You can search the entire site. or go to the recent opinions, or the chronological or subject indices. Mechanical Contractors of Alaska, Inc. v. State (05/07/2004) sp-5805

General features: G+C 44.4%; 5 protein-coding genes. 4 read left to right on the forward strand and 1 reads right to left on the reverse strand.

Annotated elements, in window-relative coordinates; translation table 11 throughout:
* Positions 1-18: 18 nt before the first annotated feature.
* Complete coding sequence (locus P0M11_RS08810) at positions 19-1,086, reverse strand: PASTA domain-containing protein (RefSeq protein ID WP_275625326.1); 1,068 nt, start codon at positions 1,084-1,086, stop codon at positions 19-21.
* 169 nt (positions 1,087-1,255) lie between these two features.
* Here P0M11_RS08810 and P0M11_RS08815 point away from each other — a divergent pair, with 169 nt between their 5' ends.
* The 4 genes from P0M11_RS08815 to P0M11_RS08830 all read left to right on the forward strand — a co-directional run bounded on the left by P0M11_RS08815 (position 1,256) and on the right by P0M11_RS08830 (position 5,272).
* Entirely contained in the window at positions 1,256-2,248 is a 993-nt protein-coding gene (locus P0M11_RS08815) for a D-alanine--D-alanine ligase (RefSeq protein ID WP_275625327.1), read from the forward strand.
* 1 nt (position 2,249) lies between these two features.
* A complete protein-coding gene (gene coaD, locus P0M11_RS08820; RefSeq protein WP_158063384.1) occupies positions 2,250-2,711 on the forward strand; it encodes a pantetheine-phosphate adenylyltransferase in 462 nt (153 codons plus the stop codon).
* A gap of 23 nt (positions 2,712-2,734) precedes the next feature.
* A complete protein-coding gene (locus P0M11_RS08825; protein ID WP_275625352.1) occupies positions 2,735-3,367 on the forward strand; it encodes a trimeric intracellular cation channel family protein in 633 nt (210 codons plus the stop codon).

Notice: This opinion is subject to correction before publication in the Pacific Reporter. Readers are requested to bring errors to the attention of the Clerk of the Appellate Courts, 303 K Street, Anchorage, Alaska 99501, phone (907) 264-0608, fax (907) 264-0878, e-mail email@example.com. THE SUPREME COURT OF THE STATE OF ALASKA MECHANICAL CONTRACTORS ) OF ALASKA, INC., ) ) Supreme Court No. S-10823 Appellant, ) ) Superior Court No. v. ) 3AN-01-10347 CI ) STATE OF ALASKA, DEPARTMENT) O P I N I O N OF PUBLIC SAFETY, STATE OF ) ALASKA, DEPARTMENT OF ) [No. 5805 - May 7, 2004] COMMUNITY and ECONOMIC ) DEVELOPMENT, COLONEL ) GLENN G. GODFREY, ) Commissioner, and DEBBIE B. ) SEDWICK, Commissioner, ) ) Appellees. ) ________________________________) Appeal from the Superior Court of the State of Alaska, Third Judicial District, Anchorage, Sen K. Tan, Judge. Appearances: Joseph W. Geldhof, Law Office of Joseph W. Geldhof, Juneau, for Appellant. Dean J. Guaneli, Assistant Attorney General, and Gregg D. Renkes, Attorney General, Juneau, for Appellees. Before: Bryner, Chief Justice, Matthews, Eastaugh, Fabe, and Carpeneti, Justices. CARPENETI, Justice. I. INTRODUCTION Mechanical Contractors of Alaska, Inc. appeals the superior courts grant of summary judgment in favor of the Department of Public Safety and the Department of Community and Economic Development that upheld the departments adoption of the International Mechanical Code. Mechanical Contractors argues that the departments exceeded their statutory authority and violated the Administrative Procedures Act when they adopted the International Mechanical Code in 2001. Because the two departments have authority to adopt the code, and because they substantially complied with the Administrative Procedures Act, we affirm the decision of the superior court. II. FACTS AND PROCEEDINGS The Department of Public Safety (DPS) has a broad statutory mandate to adopt regulations for the purpose of protecting life and property from fire and explosion by establishing minimum standards . . . for fire and life safety criteria in . . . public buildings and residential buildings of four or more units.1 For more than two decades, DPS has adopted the building, mechanical, and fire codes for the state. These integrated codes govern construction standards in all buildings under DPSs jurisdiction and are typically updated every three years as new model codes are published by the nations model building code organizations. The building code is the primary tool for regulating construction standards, and all other codes must integrate with the building code. In 2001 DPS adopted the International Building, Fire, and Mechanical Codes. Only the mechanical code is the subject of this litigation. This lawsuit arose due to changes in the way the nations three model building code organizations publish the model codes. Until the mid-1990s three organizations Building Officials and Code Administrators, International Conference of Building Officials, and Southern Building Code Congress International each published regional building codes. Until 1997 the International Conference of Building Officials jointly published the Uniform Mechanical Code with the International Association of Plumbing and Mechanical Officials. In 1994 the three building code organizations formed the International Code Council, which now publishes one national building code rather than three separate regional codes.2 Consequently, the International Building Code is the only model building code published in the United States. Only the International Fire Code and International Mechanical Code are designed to correlate fully with this code. When DPS began its periodic update of the construction codes in 1999, the 2000 International Building Code was the most current code available and the only national code. Because Alaskas existing fire and mechanical codes did not fully integrate with the International Building Code, DPS began a two- year process to adopt the International Fire and Mechanical Codes. DPS notified the Department of Community and Economic Development and the Department of Labor about this process because these agencies also regulate the construction industry. The legislature allocated $98,100 in fiscal year 2001 for adoption of the new codes, a process that would entail extensive review of the current codes, expanded public hearings, statewide meetings with trade organizations, and a complete revision of Alaska Administrative Code (AAC) Title 13, chapters 50, 52, and 55. In August 2000 DPS hired Ross Fosberg to coordinate adoption of the International Codes. Fosberg formerly served as the chief of the Anchorage Fire Department and as the Anchorage Fire Marshal, and he had thirteen years of experience as a fire protection consultant. He contacted a broad range of organizations impacted by the states building codes and asked them to send representatives to participate in working group meetings to draft proposed regulations adopting the 2000 version of the International Building, Fire, and Mechanical Codes. These meetings were held in Fairbanks, Soldotna, Juneau, and Anchorage. Pursuant to the Alaska Administrative Procedures Act,3 DPS arranged for statewide public notice of the proposed regulations. After notice was published, DPS discovered a typographical error: The notice mistakenly stated that DPS proposed to repeal the Uniform Mechanical Code and re-adopt the International Fire Code (rather than the International Mechanical Code (IMC)). A corrected notice was sent to the individuals and organizations on the list of interested persons, but Mechanical Contractors was not notified due to an oversight. Additionally, the incorrect notice was published in some newspapers. After considering public comment, DPS adopted the regulations in March 2001. Because Mechanical Contractors complained that it did not receive notice of the proposed changes and that incorrect notice was published in some newspapers, DPS re-opened the public comment period and published a corrected public notice. DPS also mailed notice to each licensed mechanical administrator in Alaska. DPS received significant public comment both in favor of the proposed adoption and in opposition to it. The Chair of the legislatures Administrative Regulation Review Committee recommended delaying adoption of the IMC to allow the legislature an opportunity to address the issue, and the legislatures Division of Legal and Research Services opined that adoption of the IMC might exceed DPSs statutory authority. Based upon public comment, DPS made additional changes to the proposed regulations and agreed to delay implementation by several months. DPS re-adopted the regulations in June 2001 with an effective date of September 15, 2001. Because the Department of Community and Economic Development (DCED) is responsible for testing and licensing mechanical administrators, it updated its examinations to reflect the IMC as the states testing standard rather than the Uniform Mechanical Code, which it had used since 1988. This required an amendment to DCED regulations to allow the department to base the examinations on the mechanical code adopted by DPS.4 Existing statutes relating to DCEDs testing and licensing authority referred to the Uniform Mechanical Code.5 After the regulations took effect, Mechanical Contractors moved for a preliminary injunction to block implementation of the IMC on the grounds that its adoption violated the Administrative Procedures Act and conflicted with statutes that specifically referenced the Uniform Mechanical Code. The superior court denied the preliminary injunction. The state then moved for summary judgment and Mechanical Contractors cross-moved for summary judgment. The superior court granted summary judgment to the state, finding that adoption of the International Mechanical Code was within the departments statutory authority and that the agencies substantially complied with the requirements of the Administrative Procedures Act. Mechanical Contractors now appeals. III. STANDARD OF REVIEW I. We review a grant of summary judgment de novo and will affirm if there are no genuine issues of material fact and if the moving party is entitled to judgment as a matter of law.6 We review questions of law, including the interpretation of statutes and regulations, using our independent judgment.7 As we discussed in OCallaghan v. Rue, we apply a three-part analysis to assess the validity of administrative regulations.8 First we must determine whether the agency has statutory authority to promulgate regulations.9 If an agency has acted within its authority, we then consider whether the regulation is consistent with and reasonably necessary to implement the statutes authorizing its adoption, and whether it is reasonable and not arbitrary.10 In making the consistency determination, we use our independent judgment unless the issue involves agency expertise or the determination of fundamental policy questions on subjects committed to an agencys discretion, in which case we employ a rational basis standard and defer to an agencys determination so long as it is reasonable and not arbitrary.11 Whether a regulation is reasonably necessary to implement a statute is a fundamental policy determination which will be reviewed using a rational basis standard.12 We also use a deferential standard to conduct the reasonable and not arbitrary review.13 Finally, we will consider whether the regulation conflicts with any other statutes.14 This is a legal question to which we apply our independent judgment.15 IV. DISCUSSION A. DPS and DCED Acted Within Their Statutory Authority When They Adopted the IMC. Mechanical Contractors first claims that the departments exceeded their statutory authority by adopting the IMC in violation of four express statutory provisions referencing the Uniform Mechanical Code. Although none of these statutes relates to the authority of the Department of Public Safety to adopt fire and life safety codes, Mechanical Contractors argues that DPS cannot use its general grant of statutory authority to adopt a mechanical code that conflicts with specific references to the Uniform Mechanical Code in other sections of the Alaska Statutes. These statutes include: AS 08.18.171(7)(D) and AS 08.40.490(3)(A), which define a mechanical administrator and mechanical contractor as persons who install or modify mechanical piping and systems . . . subject to . . . the Uniform Mechanical Code; AS 08.40.270(a)(3), which requires familiarity with the Uniform Mechanical Code in order to be licensed as a mechanical administrator; and AS 18.56.300(e)(3)(B), which governs construction standards for homes financed through the Alaska Housing Finance Corporation. To determine whether the departments exceeded their statutory authority, we apply the three-part OCallaghan test described above. Mechanical Contractorss argument is most relevant to the third part of this analysis, whether the regulations conflict with other statutes. 1. DPS and DCED have authority to issue regulations. The first question is whether DPS and DCED have authority to issue regulations. Even Mechanical Contractors acknowledges that DPS has a fantastically broad authority to adopt regulations. Indeed, DPS not only can issue regulations, but it must do so: The Department of Public Safety shall adopt regulations for the purpose of protecting life and property from fire and explosion by establishing minimum standards for . . . fire and life safety criteria in . . . public buildings and residential buildings with four or more dwelling units.16 DCED likewise has express statutory authority and responsibility to adopt regulations: The department shall adopt regulations under AS 44.62 (Administrative Procedure Act) relating to the examination and licensing of mechanical administrators.17 2. Adoption of the IMC was consistent with and reasonably necessary to implement the statutes authorizing its adoption and was reasonable and not arbitrary. a. Adoption of the IMC was consistent with the statutes authorizing its adoption. The next question is whether adoption of the IMC was consistent with the statutes authorizing its adoption. In determining whether a regulation is consistent with an agencys statutory authority, we exercise our independent judgment unless the issue involves agency expertise or fundamental policy considerations, in which case we use a rational basis standard.18 The superior court found that adoption of a mechanical code involves fundamental policy questions and it thus applied the more deferential standard of review. Mechanical Contractors argues that the superior court erred in applying this deferential standard. But in our view, the superior courts consistency determination withstands scrutiny even under the independent judgment test. As discussed above, DPS is required to adopt regulations to establish minimum standards for fire and life safety in commercial and some residential buildings.19 Mechanical codes cover air flow systems, and these systems impact upon fire and life safety. Thus, adoption of a mechanical code by DPS is consistent with the statutes authorizing its adoption, and not even Mechanical Contractors challenges DPSs authority to adopt the Uniform Mechanical Code. At issue is whether adoption of the IMC is consistent with the same grant of statutory authority under which DPS previously adopted the Uniform Mechanical Code. Because nothing in AS 18.70.080 requires adoption of a particular mechanical code, and because DPSs decision was reasonable, we conclude that adoption of the IMC was consistent with the statutes authorizing its adoption. We likewise conclude that DCEDs adoption of the IMC as a testing standard is consistent with its statutory authority. DCED is required to conduct licensing examinations for mechanical administrators and to establish standards for license renewal.20 Alaska Statute 08.40.270(a)(3) requires DCED to administer examinations that assess an applicants familiarity with the Uniform Mechanical Code currently in effect in the state. When DPS repealed the Uniform Mechanical Code and replaced it with the IMC, the IMC became the mechanical code currently in effect in the state, and DCED was left with the choice of testing applicants on an obsolete code or amending its regulations to require competency in the code currently in effect. DCEDs decision to adopt the IMC as the licensing standard is consistent with the legislatures intent when it established testing and licensing requirements for mechanical administrators. The legislature established these requirements in 1988 to protect the public from shoddy workmanship and to establish uniform standards to govern the industry.21 Testimony from committee meetings held to discuss establishment of licensing requirements for this trade focused on the lack of uniform standards and the problems that arise from improperly installed water, sewer, and heating systems.22 For example, Eugene R. Rutland, the Executive Director of Mechanical Contractors of Fairbanks, testified in support of the licensing requirements and said that licensing should ensure basic competence to perform a specific service.23 The state would ensure basic competence by testing mechanical administrators for familiarity with the codes under which they work; and because the Uniform Mechanical Code was the mechanical code adopted by DPS at that time24 it became one of the standards for professional competence in this trade. Once the IMC was adopted as the states construction standard it was consistent for DCED to adopt this code as the standard for licensing. b. Adoption of the IMC was reasonably necessary to implement the statutes authorizing its adoption. The next question is whether adoption of the IMC was reasonably necessary to implement the statutes authorizing its adoption. If we find that a regulation is consistent with the statutory purpose, we will not generally require a separate showing of reasonable necessity. As we stated in State, Department of Revenue, Permanent Fund Dividend Division v. Cosio: Strictly applied, inquiry into whether a regulation is necessary as a means to a legislative end would mire this court in questions of public policy and the advisability of possible alternatives. Such a searching inquiry is beyond our authority and expertise. It is a rare case where a regulation, although not inconsistent with the purpose of the statute, is wholly superfluous to the achievement of that purpose. The record indicates that DPS adopted the International Building Code because it was the most current building code available and the only national building code in existence. Additionally, DPS was concerned that a failure to adopt the most recent building code could jeopardize federal disaster relief funding because the Federal Emergency Management Agency provides full disaster relief funding only to states with fully updated building codes. DPS also adopted the IMC because it wanted a mechanical code that was consistent with both the International Building and Fire Codes and because it believed that the IMC was superior to the Uniform Mechanical Code. Finally, DPS projected substantial cost savings in construction projects that used the IMC rather than the Uniform Mechanical Code. Likewise, DCED adopted the IMC as the testing standard for mechanical administrators because DPS repealed the Uniform Mechanical Code and replaced it with the IMC. DCED updates its licensing examinations when DPS updates the model codes, and it amended its regulations to use the IMC as the testing standard when DPS adopted that code. If the IMC is the standard used by the construction industry in Alaska, requiring proficiency in this code is reasonably necessary to implement the examination standards of AS 08.40.270. c. Adoption of the IMC was reasonable and not arbitrary. To determine if a regulation is reasonable, we examine whether the agency has taken a hard look at the salient problems and has genuinely engaged in reasoned decision making. 26 Mechanical Contractors argues that DPS failed to engage in reasoned decision making before adopting the IMC and that the fix was in from the beginning. According to Mechanical Contractors, DPS harbored a pre-conceived agenda to adopt various international codes and demonstrated a complete lack of objectivity in adopting the IMC. As evidence that adoption was arbitrary, Mechanical Contractors claims that DPS adopted the new code standard without fully considering the impact on other agencies that use the Uniform Mechanical Code. DPS responds that it was reasonable to adopt the most current building code available, and that its decision to do so necessitated adoption of the corresponding fire and mechanical codes. DPS adopted the International Codes after a two-year process that included notification of other agencies, work sessions throughout the state, and two public notice and comment periods. This process was funded by a specific appropriation from the legislature. The record documents substantial public interest in the new proposed code, and it shows that DPS revised the proposed regulations after each comment period. The record is unclear when DPS became aware that adoption of the IMC would run up against other statutory references to the Uniform Mechanical Code. A letter from the Department of Labor, dated May 29, 2001, indicated its belief that the IMC would conflict with other statutes, and a June 7, 2001 letter from DCED raised the concern that adoption of the IMC would conflict with testing standards requiring use of the Uniform Mechanical Code. DPS received these letters before the expiration of the public comment periods on the proposed changes. DPS made specific exceptions in the IMC to accommodate use of other codes, such as the Uniform Plumbing Code, which is used by the Department of Labor. Additionally, it entered into a reimbursable services agreement with DCED to pay for the cost of updating the licensing examinations. As it developed, no reimbursement was necessary. The record does not support the conclusion that adoption of the IMC was arbitrary and not reasonable, particularly given the deferential standard of review we use to make this determination.27 The International Building Code was the most current building code available and represented the combined efforts of the three national building code organizations. The International Fire Code and IMC were developed for use with this code. DPS developed the new regulations adopting these codes over a two-year period, and it amended the proposed regulations based upon public comment. DPS made efforts to ensure that adoption of the code was consistent with the statutory requirements of other agencies. Accordingly, adoption of the IMC was not arbitrary. 3. Adoption of the IMC does not conflict with other statutes. Mechanical Contractors argues that adoption of the IMC is per se invalid because DPS cannot use a general grant of authority to adopt a fire life safety code that conflicts with statutes that specifically refer to another model code.28 DPS responds both that these statutes do not limit DPSs authority under AS 18.70.080 and that adoption of the IMC can be harmonized with the intent of these apparently conflicting statutory references to the Uniform Mechanical Code. Whether adoption of the IMC conflicts with other statutes is a question of law to which this court will apply its independent judgment.29 When we engage in statutory construction we will presume that the legislature intended every word, sentence, or provision of a statute to have some purpose, force, and effect, and that no words or provisions are superfluous.30 At the same time, [s]trict construction does not require that statutes be given the narrowest meaning allowed by their language; rather, the language should be given a reasonable or common sense construction, consonant with the objectives of the legislature. The intent of the legislature must govern and the policies and purposes of the statute should not be defeated. Determination of whether adoption of the IMC conflicts with other statutes requires examination of the specific statutory language and the intent behind this language. Three of the four statutory references to the Uniform Mechanical Code were enacted in legislation that created licensing requirements for mechanical administrators.32 This legislation amended AS 08.40 to require a state license in order to work as a mechanical administrator.33 It enacted section .270 of AS 08.40 to require DCED to test applicants on their familiarity with the Uniform Plumbing Code, Uniform Swimming Pool, Spa, and Hot Tub Code, Uniform Solar Energy Code, and the Uniform Mechanical Code currently in effect in the state.34 And it added subsection .490(3)(A) to define a mechanical administrator as one responsible for . . . installing or modifying mechanical piping and systems, devices, fixtures, equipment, or other mechanical materials subject to the Uniform Plumbing Code, Uniform Swimming Pool, Spa, and Hot Tub Code, Uniform Solar Energy Code, and the Uniform Mechanical Code as published by the International Association of Plumbing and Mechanical Officials and the International Conference of Building Officials. The same legislation amended AS 08.18 to require, as a condition of state registration, that mechanical contractors be licensed as a mechanical administrator or employ someone who is so licensed.36 Section .171(8)37 of this chapter defines a mechanical contractor as a: contractor whose business operations involve install[ing] or modify[ing] mechanical piping and systems . . . subject to the following codes as published by the International Association of Plumbing and Mechanical Officials or the International Conference of Building Officials: (A) Uniform Plumbing Code; (B) Uniform Swimming Pool, Spa, and Hot Tub Code; (C) Uniform Solar Energy Code; (D) Uniform Mechanical Code. Collectively, these statutes create professional licensing requirements for mechanical administrators and contractors, and they require DCED to administer an examination to ensure applicants familiarity with a number of codes, including the Uniform Mechanical Code currently in effect in the state. Mechanical administrators and contractors are defined in reference to four codes that govern their trades. Mechanical Contractors argues that since these statutes specifically refer to the Uniform Mechanical Code rather than some generic mechanical code, this court should accord the language its plain meaning and require DCED to continue using the Uniform Mechanical Code. Because we will give the language a common sense construction consistent with the objectives of the legislature, we must examine the history of House Bill 472.38 Until 1988 mechanical contractors and administrators were not licensed by the state, and anyone able to purchase the required bonds and insurance could become a registered contractor.39 House Bill 472 sought to solve two problems facing the construction industry at that time. The first purpose was to make it easier for mechanical contractors to obtain construction bonds by defining their trade so that they were not treated as general contractors, whose bonds are much more expensive.40 The second purpose was to protect the public from substandard workmanship by establishing minimum competency requirements for mechanical contractors.41 One of the biggest challenges in drafting this legislation was determining how to distinguish a specialty contractor, which is defined as a contractor whose work requires use of up to three trades, from a mechanical contractor, which is defined by reference to the codes under which he works.42 The legislative counsel who assisted in drafting this bill wrote to Representative Mark Boyer, the bills sponsor, that counsels lack of knowledge of the industry made it difficult for him to define the term mechanical administrator to include all who should be subject to the legislation.43 Eugene R. Rutland of Mechanical Contractors assisted in drafting this legislation, and he also struggled with how to define a mechanical administrator. In a letter to Representative Boyer, Rutland wrote that: The definition of a mechanical administrator is meant to encompass persons who work covered under the referenced codes. It is the best definition I am capable of at the present time without going into detail mentioning Plumbing, Pipefitting, Sprinklers, Ventilation, Air-conditioning, Refrigeration, etc. The thought is that by being detailed someone may be exempt who should have been covered because they were not specifically mentioned. Ultimately, the legislature opted to define mechanical contractors and administrators as persons who perform work subject to the four separate codes, and it required competency in these codes as a condition of licensing and registration.45 The Uniform Mechanical Code was used in Alaska at that time so it was included in the definition. While it is clear that the legislature intended these codes to serve as standards for professional competence, there is no indication that the legislature sought to limit the discretion of DCED to establish licensing requirements for mechanical administrators. There is every reason to believe that H.B. 472 would have referred to the IMC had that code been used by DPS in 1988. The final statutory reference to the Uniform Mechanical Code is found in AS 18.56.300, which governs construction standards for housing eligible for loans from the Alaska Housing Finance Corporation. In 1990 Representative C.E. Swackhammer proposed H.B. 368 to insure that houses financed by AHFC are properly constructed, thereby protecting consumers from buying a house that has deficiencies which pertain to life safety.46 This legislation implemented various requirements to obtain a home loan from the AHFC, the most important of which was that new homes must meet the requirements of the state building code.47 This section defines the state building code for mechanical standards as the standards set out in the version of the Uniform Mechanical Code adopted by the Department of Public Safety under AS 18.70.080.48 Mechanical Contractors claims that the specific reference to the Uniform Mechanical Code curtails DPSs discretion to adopt the IMC. The legislative history contradicts this assertion. Swackhammers own sectional analysis of H.B. 368 explains that the [s]tate building code refers to the minimum building and mechanical code adopted by regulation by the Department of Public Safety under AS 18.70.080.49 There is no indication that the legislature sought to require DPS to adopt a particular code. In fact, this suggestion was specifically addressed, and ultimately rejected, after a trade organization recommended drafting the legislation to require DPS to adopt specific provisions of the Uniform Building Code that the department had not previously adopted.50 The legislative counsel who helped draft this legislation strongly recommended against such an approach, noting that, unlike the National Electric Code and the Uniform Plumbing Code, both of which were specifically adopted by statute, the legislature has merely said to the commissioner of public safety [that] it is that officials responsibility to determine minimum fire safety provisions.51 The legislation ultimately defined the state building code as: the version of the Uniform Building Code adopted by the Department of Public Safety under 18.70.080; the version of the Uniform Mechanical Code adopted by the Department of Public Safety under AS 18.70.080; the minimum plumbing code adopted for the state under AS 18.60.705; and the minimum electrical standards prescribed by AS 18.60.580.52 This wording preserves DPSs discretion. The Alaska Housing Finance Corporations use of the International Codes as a minimum standard for quality is consistent with the legislatures intent. Mechanical Contractorss primary argument, that the specific statutory references to the Uniform Mechanical Code should control over the general grant of authority given to DPS, has limited application in Alaska and should not be applied where the specific and general provisions may be harmonized.53 None of the statutory references to the Uniform Mechanical Code specifically relates to the authority of DPS to adopt a particular mechanical code. Nothing in the legislative history supports the assertion that these four statutes should be interpreted to limit DPSs discretion under AS 18.70.080 and require it to re-adopt the Uniform Mechanical Code. To the contrary, these statutes are best understood as creating minimum standards for professional competency and construction quality, both of which can be achieved by the IMC. DPSs adoption of the IMC is consistent with its statutory authority. DCEDs adoption of the states mechanical code is consistent with the legislatures intent to ensure professional competency in the construction industry. B. Adoption of the IMC Did Not Violate the Administrative Procedures Act. A. Mechanical Contractors also argues that the IMC was adopted in violation of the Administrative Procedures Act because the decision to adopt the code was arbitrary and because the departments failed to prepare a fiscal note. Regulations are presumed procedurally valid once a certified copy has been filed, and Mechanical Contractors must show a substantial failure to comply with the Administrative Procedures Act to rebut this presumption.54 We discussed whether adoption of the IMC was reasonable in Part IV.A.2., so here we address only whether the departments failed to provide a fiscal note as required by AS 44.62.195. 1. Were DPS and DCED required to prepare a fiscal note? Alaska Statute 44.62.195 provides: [i]f the adoption, amendment, or repeal of a regulation will require increased appropriations by the state, the department or agency affected shall prepare an estimate of the appropriation increase for the fiscal year following adoption, amendment, or repeal of the regulation and for at least two succeeding fiscal years. DPS and DCED both claim that no fiscal note was necessary because adoption of the IMC did not require additional appropriations in the year following adoption or thereafter. The state argues that the only appropriation required to implement the IMC was the legislatures 2001 appropriation of $98,100 for code adoption efforts, which was made before adoption of the new model code. Because any code implementation expenses were to be paid from these funds, the state argues that adoption of the new code did not lead to increased appropriations by the state. The record indicates that while DCED expected costs of $16,000 to prepare new testing materials, DPS agreed to pay this cost from the existing $98,100 allocation from the legislature if that became necessary. But the expenditure never became necessary. DPS and DCED acknowledge that this court will invalidate regulations adopted without a fiscal note if there is convincing evidence that any state department anticipated a need for additional appropriations due to adoption of the regulations.55 In Turpin v. North Slope Borough,56 we held that a fiscal note is required if any additional appropriation is required, regardless of the source, and we invalidated a regulation adopted without a fiscal note based on evidence that several state agencies anticipated a need for additional funds.57 Mechanical Contractors argues that implementation of the IMC will require additional appropriations. To support this claim, Mechanical Contractors points to DCEDs anticipated need for funding to revise licensing examinations and to an alleged threat by the state to take over the Anchorage building review process. Mechanical Contractors also argues that DPS and DCED are trying to thwart the intent of the fiscal note requirement by slid[ing] funds around and cobbl[ing] together funding sources from disparate agency sources to avoid having to seek additional appropriations for code implementation. The record does not support these claims. DPS agreed to use existing funding sources to pay for testing changes, and there is no evidence that any state agency anticipated any additional expenses in the year of implementation or in subsequent years. There is no evidence that the state threatened to take over the Anchorage building review process.58 Neither DPS nor DCED anticipated a need for additional appropriations to adopt the IMC, and no additional funding was necessary in the two years after its adoption in September 2001. No fiscal note was required. V. CONCLUSION The Department of Public Safety and the Department of Community and Economic Development acted within the scope of their delegated authority when they adopted the International Mechanical Code and they substantially complied with the requirements of the Administrative Procedures Act. Accordingly, we AFFIRM the judgment of the superior court. _______________________________ 1 AS 18.70.080(a)(2). 2 These organizations merged in 2002. Press Release, International Code Council, Building safety groups vote to approve ICC consolidation (Oct. 1, 2002), at http://www.iccsafe.org/news/nr/021001consolidation.htm (last visited Mar. 1, 2004). 3 AS 44.62.190 4 12 AAC 39.992(b); 12 AAC 21.990(7). 5 AS 08.40.270(a)(3); AS 08.40.490(3)(A). 6 Therchik v. Grant Aviation, 74 P.3d 191, 193 (Alaska 2003). 7 Id. 8 996 P.2d 88, 94 (Alaska 2000). 9 Id. (citing Warner v. State, 819 P.2d 28, 30-31 (Alaska 1991)). 10 Id. (quoting Chevron U.S.A., Inc. v. LeResche, 663 P.2d 923, 927 (Alaska 1983)). 11 Id. at 94-95. 12 Id. 13 Id. at 95. 14 Id. 15 Id. 16 AS 18.70.080(a)(2). 17 AS 08.40.240. 18 OCallaghan, 996 P.2d at 94. 19 AS 18.70.080. 20 AS 08.40.240-.250. 21 See AS 08.40.210; Ch. 132, 9, SLA 1988. 22 See H. Fin. Comm. Minutes (March 22, 1988) (comments of Eugene R. Rutland, Executive Director, Mechanical Contractors of Fairbanks). 23 Id. 24 See 13 AAC 50.020(12)(b) (1988) (adopting Uniform Mechanical Code by reference to Uniform Building Code). 25 858 P.2d 621, 624 n.1 (Alaska 1993). 26 Stepovak-Shumagin Set Net Assn v. State, Bd. of Fisheries, 886 P.2d 632, 637 (Alaska 1994) (quoting Gilbert v. State, Dept of Fish & Game, 803 P.2d 391, 398 (Alaska 1990)). 27 OCallaghan v. Rue, 996 P.2d 88, 94-95 (Alaska 2000). See also Gilbert, 803 P.2d at 397 (holding that perfection not required for regulation to be reasonable; courts task is simply to determine whether regulation is reasonably related to agencys statutory mandate). 28 Mechanical Contractors also claims that adoption by regulation violates the doctrine of separation of powers. There is no separation of powers problem because the departments acted within the scope of their delegated authority. See supra Part IV.A.2. 29 See Church v. State, Dept of Revenue, 973 P.2d 1125, 1127 (Alaska 1999). 30 See Kodiak Island Borough v. Exxon Corp., 991 P.2d 757, 761 (Alaska 1999) (quoting Rydwell v. Anchorage Sch. Dist., 864 P.2d 526, 530-31 (Alaska 1993)). 31 Mack v. State, 900 P.2d 1202, 1205 (Alaska App. 1995) (quoting Belarde v. Anchorage, 634 P.2d 567, 568 (Alaska App. 1981)). 32 See ch. 132, 9, SLA 1988. 33 See id. (adding section .260). 34 See id. (adding subsection .270(a)(3)). 35 See id. (adding subsection .490(3)). 36 See ch. 132, 3, SLA 1988 (adding AS 08.18.028(a)). 37 See ch. 132, 8, SLA 1988 (amending AS 08.18.171 to define a mechanical contractor). Alaska Statute 08.18.171(8) was renumbered as AS 08.18.171(7) in 1988 to maintain alphabetical order throughout the statutes. 38 Ch. 132, SLA 1988. 39 See S. Labor and Commerce Comm. Minutes, 15th Leg. 2d. Sess. (March 21, 1988) (comments of Randall Burns, Director, Division of Occupational Licensing, Department of Commerce). 40 Id. 41 See H. Fin. Comm. Minutes, 15th Leg. 2d. Sess. (March 22, 1988) (comments of Eugene R. Rutland, Executive Director, Mechanical Contractors of Fairbanks). 42 See Letter from Rep. Mark Boyer to All Members of the House of Representatives, in H. Fin. Comm. File for H.B. 472 (April 28, 1988); Position Paper, Department of Commerce and Economic Development, in H. Labor and Commerce Comm. File for H.B. 472 (March 22, 1988). 43 Letter from George Utermohle, Legislative Counsel to Rep. Mark Boyer, in S. Labor and Commerce Comm. File for S.B. 487 (Dec. 8, 1987). S.B. 487 was the companion bill to H.B. 472. 44 Letter from Eugene R. Rutland, Executive Director, Mechanical Contractors of Fairbanks, to Rep. Mark Boyer, in S. Labor and Commerce Comm. File for S.B. 487 (Dec. 28, 1987). 45 AS 08.40.490; AS 08.18.171(7). 46 Letter from Rep. C.E. Swackhammer to Rep. Dave Donley, H. Labor and Commerce Comm., Request for a House Bill 368 Hearing, in H. Jud. Comm. File for H.B. 368 (Jan. 12, 1990). 47 AS 18.56.300(b). 48 AS 18.56.300(e)(3)(B). 49 Rep. C.E. Swackhammer, Sectional Analysis for House Bill 368, in H. Jud. Comm. File for H.B. 368 (Jan. 12, 1990). 50 Letter from Alaska Northern Chapter of International Conference of Building Officials to Rep. C.E. Swackhammer, Ref. An Act relating to residential housing assistance provided by the Alaska Housing Finance Corporation, in H. Jud. Comm. File for H.B. 368 (Dec. 6, 1989). 51 Letter from Jack Chenoweth, Legislative Counsel, to Rep. C.E. Swackhammer, in H. Jud. Comm. File for H.B. 368 (Jan. 20, 1990). 52 AS 18.56.300(e)(3)(A)-(D). 53 See Chevron U.S.A., Inc. v. LeResche, 663 P.2d 923, 931 (Alaska 1983) (holding that rule of construction that specific statutory provisions control general ones should not be applied where provisions can be harmonized). 54 AS 44.62.100; Chevron U.S.A., 663 P.2d at 929. 55 See Turpin v. North Slope Borough, 879 P.2d 1009, 1013 (Alaska 1994). 56 Id. 57 Id. at 1013-14. 58 The state did send a letter to the Municipality of Anchorage to clarify that the International Codes are the minimum standards for code compliance statewide, and it reiterated that under 13 AAC 50.075(a)(2) the state can delegate code compliance authority to municipalities only if local code standards meet or exceed the states regulations. We rejected Mechanical Contractorss motion to supplement the record with this letter, as it was not before the superior court when the court decided the case. But even were the letter before us, it provides no support for Mechanical Contractorss claim. This letter is dated November 6, 2002, more than a month after the trial court entered final judgment in favor of the state. The Municipality of Anchorage had already indicated in June 2000 that it intended to adopt the IMC if the state moved to that standard. The state did adopt the IMC in 2001, and the municipality followed suit in January 2003.